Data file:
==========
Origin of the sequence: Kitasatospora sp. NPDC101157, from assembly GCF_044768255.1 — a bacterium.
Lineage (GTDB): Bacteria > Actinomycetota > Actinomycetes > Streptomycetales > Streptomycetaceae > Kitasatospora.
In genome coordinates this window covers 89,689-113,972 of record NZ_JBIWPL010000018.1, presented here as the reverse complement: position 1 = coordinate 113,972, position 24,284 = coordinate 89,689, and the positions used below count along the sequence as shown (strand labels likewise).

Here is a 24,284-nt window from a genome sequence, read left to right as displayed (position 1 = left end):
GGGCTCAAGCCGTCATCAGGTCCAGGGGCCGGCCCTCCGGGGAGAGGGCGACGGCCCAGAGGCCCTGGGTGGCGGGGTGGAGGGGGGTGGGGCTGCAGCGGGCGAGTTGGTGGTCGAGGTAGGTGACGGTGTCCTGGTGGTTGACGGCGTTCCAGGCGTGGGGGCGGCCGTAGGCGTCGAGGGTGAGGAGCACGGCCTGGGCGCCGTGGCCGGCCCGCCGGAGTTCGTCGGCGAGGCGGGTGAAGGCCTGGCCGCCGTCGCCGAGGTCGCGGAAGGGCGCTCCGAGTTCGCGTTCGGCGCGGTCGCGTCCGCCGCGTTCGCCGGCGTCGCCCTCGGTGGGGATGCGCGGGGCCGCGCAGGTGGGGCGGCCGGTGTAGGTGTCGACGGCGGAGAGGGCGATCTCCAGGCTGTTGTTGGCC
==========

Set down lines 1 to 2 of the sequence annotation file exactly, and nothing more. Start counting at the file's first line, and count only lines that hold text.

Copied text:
Origin of the sequence: Kitasatospora sp. NPDC101157, from assembly GCF_044768255.1 — a bacterium.
Lineage (GTDB): Bacteria > Actinomycetota > Actinomycetes > Streptomycetales > Streptomycetaceae > Kitasatospora.